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US: Ex-Brocade CEO, VP Charged With Fraud

The Asssociated Press

The charges against two former executives of Brocade Communications Systems Inc. for alleged fraud are the strongest sign yet that a stock options probe involving at least 80 companies will probably widen in coming months, legal and accounting experts said.

Brocade's former CEO, Gregory L. Reyes, 43, and Stephanie Jensen, 48, the company's former vice president of human resources, became the first two individuals to be criminally charged over allegedly improper accounting of stock options. The criminal complaints, and a corresponding civil lawsuit, on Thursday indicate corporate executives can expect plenty more scrutiny.

''There's going to be lots of anguish going on until the regulators think they've finished their investigation,'' said Richard Dietrich, a professor at Ohio State University's Fisher College of Business. ''The message is: We're going to go after you in every way we can if you've engaged in this.''

If found guilty, each faces a maximum penalty of 20 years in prison and a $5 million fine.

Antonio Canova, Brocade's former chief financial officer, is also named in the SEC suit. He allegedly signed off on financial documents after being warned that option paperwork had been forged, according to the complain.

Attorneys for Reyes and Jensen said their clients were innocent. Canova could not be reached for comment.

Reyes resigned in January 2005. That was shortly after the San Jose-based maker of data storage devices said an internal audit had uncovered suspicious accounting of stock options, which allow employees to buy shares of their company's stock in the future at a set price -- and potentially reap a big windfall if share prices later rise.

Brocade, which was once worth as much as $24 billion, had to restate financial results for fiscal years 1999 through 2004, shaving 20 cents off previously reported earnings per share figures. The company is now valued at about $1.6 billion.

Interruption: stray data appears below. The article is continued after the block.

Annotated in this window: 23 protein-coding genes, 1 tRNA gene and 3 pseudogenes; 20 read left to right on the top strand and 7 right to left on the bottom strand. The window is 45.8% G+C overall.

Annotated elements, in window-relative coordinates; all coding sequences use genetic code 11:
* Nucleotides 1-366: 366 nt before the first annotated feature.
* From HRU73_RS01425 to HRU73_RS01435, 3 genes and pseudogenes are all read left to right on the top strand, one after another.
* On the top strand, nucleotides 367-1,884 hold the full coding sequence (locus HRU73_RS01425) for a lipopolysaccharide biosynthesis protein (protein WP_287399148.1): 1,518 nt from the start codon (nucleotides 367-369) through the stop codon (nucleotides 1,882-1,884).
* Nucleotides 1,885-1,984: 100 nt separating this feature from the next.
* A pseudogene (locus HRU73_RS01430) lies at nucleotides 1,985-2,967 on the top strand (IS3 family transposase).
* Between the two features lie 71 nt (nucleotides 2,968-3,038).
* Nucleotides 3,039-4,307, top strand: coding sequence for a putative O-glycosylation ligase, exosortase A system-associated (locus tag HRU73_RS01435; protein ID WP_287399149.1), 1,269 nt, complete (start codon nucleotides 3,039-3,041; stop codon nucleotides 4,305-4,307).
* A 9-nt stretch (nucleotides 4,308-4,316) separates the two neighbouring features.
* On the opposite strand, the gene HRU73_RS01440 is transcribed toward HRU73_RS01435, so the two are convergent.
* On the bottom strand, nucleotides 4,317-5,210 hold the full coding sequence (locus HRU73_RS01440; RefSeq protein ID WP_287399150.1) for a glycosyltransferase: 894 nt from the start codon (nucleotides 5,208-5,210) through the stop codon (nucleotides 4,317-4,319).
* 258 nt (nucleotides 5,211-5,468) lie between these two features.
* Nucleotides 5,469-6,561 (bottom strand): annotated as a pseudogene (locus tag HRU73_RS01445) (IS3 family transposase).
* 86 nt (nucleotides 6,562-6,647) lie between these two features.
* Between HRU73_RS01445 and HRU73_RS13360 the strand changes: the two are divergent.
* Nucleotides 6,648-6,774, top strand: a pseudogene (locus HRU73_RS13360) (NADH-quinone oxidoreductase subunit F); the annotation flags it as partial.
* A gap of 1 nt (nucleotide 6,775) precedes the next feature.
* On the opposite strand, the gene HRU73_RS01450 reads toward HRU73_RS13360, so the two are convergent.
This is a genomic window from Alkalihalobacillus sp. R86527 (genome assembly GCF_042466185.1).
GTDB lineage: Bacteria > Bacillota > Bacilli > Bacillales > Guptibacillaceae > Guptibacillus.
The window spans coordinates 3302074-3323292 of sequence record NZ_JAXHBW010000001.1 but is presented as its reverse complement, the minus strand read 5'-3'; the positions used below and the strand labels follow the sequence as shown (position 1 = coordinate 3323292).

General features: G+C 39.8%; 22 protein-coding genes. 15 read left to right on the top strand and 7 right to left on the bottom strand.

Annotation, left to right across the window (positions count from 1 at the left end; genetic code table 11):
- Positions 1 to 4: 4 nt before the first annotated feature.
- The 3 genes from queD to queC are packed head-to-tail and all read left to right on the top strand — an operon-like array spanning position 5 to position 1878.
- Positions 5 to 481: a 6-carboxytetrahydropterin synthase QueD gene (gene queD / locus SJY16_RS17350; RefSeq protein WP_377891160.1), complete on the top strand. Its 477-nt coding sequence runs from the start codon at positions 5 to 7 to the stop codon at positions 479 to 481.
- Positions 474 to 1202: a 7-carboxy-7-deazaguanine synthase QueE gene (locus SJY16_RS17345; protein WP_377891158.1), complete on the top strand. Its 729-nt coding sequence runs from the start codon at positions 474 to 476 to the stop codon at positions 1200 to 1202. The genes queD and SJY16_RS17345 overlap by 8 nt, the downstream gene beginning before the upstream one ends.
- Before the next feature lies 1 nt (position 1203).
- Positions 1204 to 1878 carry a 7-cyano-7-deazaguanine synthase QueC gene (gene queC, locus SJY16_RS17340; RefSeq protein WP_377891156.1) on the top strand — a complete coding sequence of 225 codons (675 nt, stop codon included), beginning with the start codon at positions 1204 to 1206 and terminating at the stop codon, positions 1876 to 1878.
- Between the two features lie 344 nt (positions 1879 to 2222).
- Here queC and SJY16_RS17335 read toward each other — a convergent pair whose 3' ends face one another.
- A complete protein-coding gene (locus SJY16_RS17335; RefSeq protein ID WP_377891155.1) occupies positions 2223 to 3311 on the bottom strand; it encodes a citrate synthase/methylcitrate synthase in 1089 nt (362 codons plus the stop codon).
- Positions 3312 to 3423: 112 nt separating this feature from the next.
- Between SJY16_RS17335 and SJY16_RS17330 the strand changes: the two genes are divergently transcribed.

At least 58 companies have disclosed that their stock options practices are being investigated by the Department of Justice or the SEC. At issue in many of the probes -- and a central allegation in Thursday's actions -- is a practice known as backdating, in which options are retroactively issued to coincide with low points in a company's share price.

But SEC Chairman Christopher Cox, at a news conference in San Francisco, said his agency is probing at least 80 companies.

Stock options give a person the right to buy shares in the future at a set fee, often called an exercise price. If the stock price rises following the grant of the options, they can represent a profit worth millions of dollars.

According the complaints, Reyes and Jensen authorized options grants with exercise prices that were below the price of Brocade's stock on the day they were issued, giving the recipients an immediate paper profit.

Reyes, who in 2000 landed on Forbes list of the 400 richest Americans, then backdated the documents so strike prices appeared to be the same as the company's share price on the date they were issued, according to the complaints.

Authorities also allege Reyes and Jensen regularly backdated board of director meeting minutes so that it appeared the stock options committee granted options on dates that Brocade's share price was relatively low.

The pair also had employment offer letters backdated so workers would receive options that were dated at low points in the company's share price that predated their first day of work, according to the criminal complaint.

In a release, Richard Marmaro, a Los Angeles attorney representing Reyes, criticized the allegations and said they were not based on the facts in the case.

''Financial gain is always the motive in securities fraud cases, and here there was none,'' Marmaro said in the release, which was issued shortly before authorities announced the charges. ''There is not even an allegation of self-enrichment, or self-dealing. Nor is there any evidence of an intent to misstate the financial statements of the company.''

Jan Little, a lawyer representing Jensen, also disputed the charges and said her client had no responsibility for finance or accounting.

''These charges are completely wrong-headed, and we will vigorously fight them in court,'' she said.

Companies began increasingly relying on options in the late 1990s, when executives touted them as an important compensation and retention tool and as a way to align employees' and shareholders' interests.



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